Nick Xenophon is to resume his fight against organised crime using pokies to launder money.
The SA senator told Neos Kosmos this week he intends to reinstate a bill which he first introduced in 2012 to close a glaring loophole which criminals use to launder large sums of money through poker machines.
His announcement comes as money laundering intelligence agency, the Australian Transaction Reports and Analysis Centre (AUSTRAC), said there had been a “significant increase” in the number of suspicious activities reported around machines.
Pokie operators are required by law to report payouts over $10,000 to AUSTRAC. Xenophon’s Anti-Money Laundering Amendment (Gaming Machine Venues) Bill 2012 tried to lower the AUSTRAC threshold to $1,000 but failed to gain support from the then Labor government.
Senator Xenophon will use his debating session next Thursday – one of the few he is allotted each year – to bring the bill on for a second reading.
“This is an issue now more than ever, to ensure criminals and drug dealers aren’t laundering money through poker machines,” he said.
“If poker machines are being used as a mechanism to launder funds from criminal activity then surely that’s something the operators should be concerned about.”
Xenophon, who describes the proposed changes as “pragmatic and sensible”, said he was nonplussed at why the powerful poker machine lobby would not support the bill, given the extra administrative burden would be minimal.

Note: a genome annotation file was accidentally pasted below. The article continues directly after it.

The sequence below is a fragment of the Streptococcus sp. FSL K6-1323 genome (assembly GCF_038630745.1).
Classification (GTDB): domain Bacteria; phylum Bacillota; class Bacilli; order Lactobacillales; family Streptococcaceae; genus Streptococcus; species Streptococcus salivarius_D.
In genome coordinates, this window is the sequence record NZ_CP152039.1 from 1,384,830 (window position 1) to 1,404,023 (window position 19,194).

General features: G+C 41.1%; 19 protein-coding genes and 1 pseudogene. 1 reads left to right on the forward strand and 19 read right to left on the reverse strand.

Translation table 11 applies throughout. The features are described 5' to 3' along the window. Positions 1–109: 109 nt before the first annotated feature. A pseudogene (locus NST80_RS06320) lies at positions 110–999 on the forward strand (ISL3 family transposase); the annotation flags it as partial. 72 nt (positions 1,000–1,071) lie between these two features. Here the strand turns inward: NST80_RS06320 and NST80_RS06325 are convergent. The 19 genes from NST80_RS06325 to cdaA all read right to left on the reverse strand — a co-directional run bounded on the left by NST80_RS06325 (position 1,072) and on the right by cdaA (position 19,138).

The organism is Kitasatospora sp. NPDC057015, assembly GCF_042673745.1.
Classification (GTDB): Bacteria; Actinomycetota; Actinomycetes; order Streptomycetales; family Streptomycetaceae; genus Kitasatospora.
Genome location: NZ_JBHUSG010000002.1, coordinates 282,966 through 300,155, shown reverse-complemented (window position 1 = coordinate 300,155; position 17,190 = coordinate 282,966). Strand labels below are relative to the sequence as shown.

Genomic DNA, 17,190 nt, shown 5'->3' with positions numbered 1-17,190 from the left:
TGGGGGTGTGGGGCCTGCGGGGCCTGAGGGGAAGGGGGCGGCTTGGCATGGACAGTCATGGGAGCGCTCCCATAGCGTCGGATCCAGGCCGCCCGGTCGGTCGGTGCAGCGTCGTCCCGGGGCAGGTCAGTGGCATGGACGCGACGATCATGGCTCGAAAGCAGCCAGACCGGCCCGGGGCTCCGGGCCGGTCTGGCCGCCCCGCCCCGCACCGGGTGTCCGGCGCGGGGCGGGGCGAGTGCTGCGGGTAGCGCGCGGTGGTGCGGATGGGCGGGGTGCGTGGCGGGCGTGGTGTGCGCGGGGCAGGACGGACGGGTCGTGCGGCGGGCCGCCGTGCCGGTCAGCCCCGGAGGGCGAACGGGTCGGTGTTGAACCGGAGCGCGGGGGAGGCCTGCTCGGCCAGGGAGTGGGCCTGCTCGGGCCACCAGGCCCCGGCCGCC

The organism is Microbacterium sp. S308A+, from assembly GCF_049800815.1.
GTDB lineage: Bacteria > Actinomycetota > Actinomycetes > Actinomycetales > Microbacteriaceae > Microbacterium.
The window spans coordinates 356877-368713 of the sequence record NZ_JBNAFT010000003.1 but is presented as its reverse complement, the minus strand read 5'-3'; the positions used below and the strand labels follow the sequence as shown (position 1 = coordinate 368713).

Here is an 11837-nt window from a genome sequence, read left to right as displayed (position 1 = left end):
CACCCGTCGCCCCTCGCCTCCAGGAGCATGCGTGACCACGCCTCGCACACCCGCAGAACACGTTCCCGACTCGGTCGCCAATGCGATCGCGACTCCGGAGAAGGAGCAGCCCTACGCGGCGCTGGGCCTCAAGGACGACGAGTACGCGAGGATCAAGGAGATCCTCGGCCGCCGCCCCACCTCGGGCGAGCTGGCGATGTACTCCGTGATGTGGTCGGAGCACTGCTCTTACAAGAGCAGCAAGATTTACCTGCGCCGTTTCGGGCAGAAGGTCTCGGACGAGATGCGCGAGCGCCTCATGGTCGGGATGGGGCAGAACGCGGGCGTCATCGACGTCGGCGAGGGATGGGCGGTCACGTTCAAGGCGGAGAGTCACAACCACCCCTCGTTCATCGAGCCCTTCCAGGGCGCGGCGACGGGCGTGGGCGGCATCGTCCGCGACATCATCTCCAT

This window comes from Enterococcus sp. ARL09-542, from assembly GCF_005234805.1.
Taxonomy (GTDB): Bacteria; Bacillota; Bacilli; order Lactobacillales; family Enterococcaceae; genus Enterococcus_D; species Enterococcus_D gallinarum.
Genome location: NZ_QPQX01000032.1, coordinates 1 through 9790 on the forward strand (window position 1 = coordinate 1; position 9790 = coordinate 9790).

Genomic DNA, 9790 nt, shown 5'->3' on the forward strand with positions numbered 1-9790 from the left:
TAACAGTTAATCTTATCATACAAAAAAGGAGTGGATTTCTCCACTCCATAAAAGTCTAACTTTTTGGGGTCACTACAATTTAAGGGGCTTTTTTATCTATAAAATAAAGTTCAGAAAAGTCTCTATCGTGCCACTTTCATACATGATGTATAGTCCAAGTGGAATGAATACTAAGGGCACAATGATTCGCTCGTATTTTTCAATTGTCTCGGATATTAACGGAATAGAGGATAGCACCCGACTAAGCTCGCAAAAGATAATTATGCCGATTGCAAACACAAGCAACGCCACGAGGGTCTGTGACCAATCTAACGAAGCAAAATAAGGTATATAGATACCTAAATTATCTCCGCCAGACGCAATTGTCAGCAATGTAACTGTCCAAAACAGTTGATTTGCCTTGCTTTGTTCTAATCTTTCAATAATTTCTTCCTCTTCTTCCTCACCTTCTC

“If they’re serious about having zero tolerance for organised crime using poker machines in this way, why won’t they support this legislation?”
Clubs Australia executive director Anthony Ball has called the reintroduction of the bill as “wasting the time and resources” of federal Parliament.
“This bill reveals Nick Xenophon’s complete ignorance of laws involving poker machines,” Mr Ball said.
“This bill has been rejected by the Parliamentary Joint Select Committee for Gambling Reform, and its introduction would only heap further regulatory burdens on clubs, which already have significant anti-money laundering compliance measures in place despite their low risk profile.”
Xenophon described Mr Ball’s statements as “cowardly and desperate remarks by a powerful lobby”.
Meanwhile Adam Masters, an independent researcher with the Transnational Research Institute on Corruption at the ANU, has backed Xenophon’s position, saying that lowering the reporting threshold would “definitely have an effect” on the profitability of money laundering operations while exerting little extra administrative burdens on venues.
Mr Masters said the current limit facilitated the laundering technique called ‘smurfing’, where a number of people are paid several hundred dollars to insert just under $10,000 into a machine, play until they win, and then cash out.
Senator Xenophon, who has long campaigned against pokies, has described state and territory governments – who receive $4 billion in gambling taxes from pokies – as “hopelessly conflicted” over tightening laws affecting the industry.
source: Neos Kosmos